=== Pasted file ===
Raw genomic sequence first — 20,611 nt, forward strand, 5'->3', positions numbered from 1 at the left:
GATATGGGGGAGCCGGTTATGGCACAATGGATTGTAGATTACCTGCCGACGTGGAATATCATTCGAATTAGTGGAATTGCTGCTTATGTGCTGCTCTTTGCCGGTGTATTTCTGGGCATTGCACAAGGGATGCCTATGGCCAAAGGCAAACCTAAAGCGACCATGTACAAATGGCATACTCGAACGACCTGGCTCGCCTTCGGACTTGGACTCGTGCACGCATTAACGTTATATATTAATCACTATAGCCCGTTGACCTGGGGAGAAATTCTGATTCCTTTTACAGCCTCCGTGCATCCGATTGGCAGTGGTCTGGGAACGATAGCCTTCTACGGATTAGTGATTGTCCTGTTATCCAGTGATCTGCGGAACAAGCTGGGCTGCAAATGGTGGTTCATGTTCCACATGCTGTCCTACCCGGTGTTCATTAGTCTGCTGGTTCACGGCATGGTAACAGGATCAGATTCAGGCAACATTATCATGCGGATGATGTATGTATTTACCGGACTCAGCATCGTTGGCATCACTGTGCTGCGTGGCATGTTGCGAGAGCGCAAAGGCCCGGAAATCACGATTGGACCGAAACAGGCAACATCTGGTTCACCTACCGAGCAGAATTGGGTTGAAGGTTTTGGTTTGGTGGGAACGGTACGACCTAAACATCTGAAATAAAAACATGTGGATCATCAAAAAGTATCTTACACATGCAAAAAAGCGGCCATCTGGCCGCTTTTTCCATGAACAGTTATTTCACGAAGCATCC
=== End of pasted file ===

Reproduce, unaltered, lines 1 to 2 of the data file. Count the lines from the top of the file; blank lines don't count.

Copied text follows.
Raw genomic sequence first — 20,611 nt, forward strand, 5'->3', positions numbered from 1 at the left:
GATATGGGGGAGCCGGTTATGGCACAATGGATTGTAGATTACCTGCCGACGTGGAATATCATTCGAATTAGTGGAATTGCTGCTTATGTGCTGCTCTTTGCCGGTGTATTTCTGGGCATTGCACAAGGGATGCCTATGGCCAAAGGCAAACCTAAAGCGACCATGTACAAATGGCATACTCGAACGACCTGGCTCGCCTTCGGACTTGGACTCGTGCACGCATTAACGTTATATATTAATCACTATAGCCCGTTGACCTGGGGAGAAATTCTGATTCCTTTTACAGCCTCCGTGCATCCGATTGGCAGTGGTCTGGGAACGATAGCCTTCTACGGATTAGTGATTGTCCTGTTATCCAGTGATCTGCGGAACAAGCTGGGCTGCAAATGGTGGTTCATGTTCCACATGCTGTCCTACCCGGTGTTCATTAGTCTGCTGGTTCACGGCATGGTAACAGGATCAGATTCAGGCAACATTATCATGCGGATGATGTATGTATTTACCGGACTCAGCATCGTTGGCATCACTGTGCTGCGTGGCATGTTGCGAGAGCGCAAAGGCCCGGAAATCACGATTGGACCGAAACAGGCAACATCTGGTTCACCTACCGAGCAGAATTGGGTTGAAGGTTTTGGTTTGGTGGGAACGGTACGACCTAAACATCTGAAATAAAAACATGTGGATCATCAAAAAGTATCTTACACATGCAAAAAAGCGGCCATCTGGCCGCTTTTTCCATGAACAGTTATTTCACGAAGCATCC